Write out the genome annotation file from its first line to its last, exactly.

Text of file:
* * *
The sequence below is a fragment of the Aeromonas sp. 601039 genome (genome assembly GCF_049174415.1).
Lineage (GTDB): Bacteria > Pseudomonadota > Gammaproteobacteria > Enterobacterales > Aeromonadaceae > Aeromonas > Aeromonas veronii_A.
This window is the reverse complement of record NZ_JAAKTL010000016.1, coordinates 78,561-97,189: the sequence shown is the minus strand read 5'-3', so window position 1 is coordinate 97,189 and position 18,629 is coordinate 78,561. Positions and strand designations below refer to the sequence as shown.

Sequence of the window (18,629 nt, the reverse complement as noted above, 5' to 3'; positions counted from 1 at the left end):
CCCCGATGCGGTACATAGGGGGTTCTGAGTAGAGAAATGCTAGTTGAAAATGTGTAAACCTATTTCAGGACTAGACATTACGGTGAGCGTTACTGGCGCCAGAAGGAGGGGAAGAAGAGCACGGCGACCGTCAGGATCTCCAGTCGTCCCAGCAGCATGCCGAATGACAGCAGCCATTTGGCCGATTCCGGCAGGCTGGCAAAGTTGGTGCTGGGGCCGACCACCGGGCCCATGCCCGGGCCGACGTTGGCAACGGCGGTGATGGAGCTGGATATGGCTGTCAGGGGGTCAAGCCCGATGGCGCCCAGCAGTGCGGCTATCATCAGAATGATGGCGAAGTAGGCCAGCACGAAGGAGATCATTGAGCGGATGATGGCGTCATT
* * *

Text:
The sequence below is a fragment of the Aeromonas sp. 601039 genome (genome assembly GCF_049174415.1).
Lineage (GTDB): Bacteria > Pseudomonadota > Gammaproteobacteria > Enterobacterales > Aeromonadaceae > Aeromonas > Aeromonas veronii_A.
This window is the reverse complement of record NZ_JAAKTL010000016.1, coordinates 78,561-97,189: the sequence shown is the minus strand read 5'-3', so window position 1 is coordinate 97,189 and position 18,629 is coordinate 78,561. Positions and strand designations below refer to the sequence as shown.

Sequence of the window (18,629 nt, the reverse complement as noted above, 5' to 3'; positions counted from 1 at the left end):
CCCCGATGCGGTACATAGGGGGTTCTGAGTAGAGAAATGCTAGTTGAAAATGTGTAAACCTATTTCAGGACTAGACATTACGGTGAGCGTTACTGGCGCCAGAAGGAGGGGAAGAAGAGCACGGCGACCGTCAGGATCTCCAGTCGTCCCAGCAGCATGCCGAATGACAGCAGCCATTTGGCCGATTCCGGCAGGCTGGCAAAGTTGGTGCTGGGGCCGACCACCGGGCCCATGCCCGGGCCGACGTTGGCAACGGCGGTGATGGAGCTGGATATGGCTGTCAGGGGGTCAAGCCCGATGGCGCCCAGCAGTGCGGCTATCATCAGAATGATGGCGAAGTAGGCCAGCACGAAGGAGATCATTGAGCGGATGATGGCGTCATT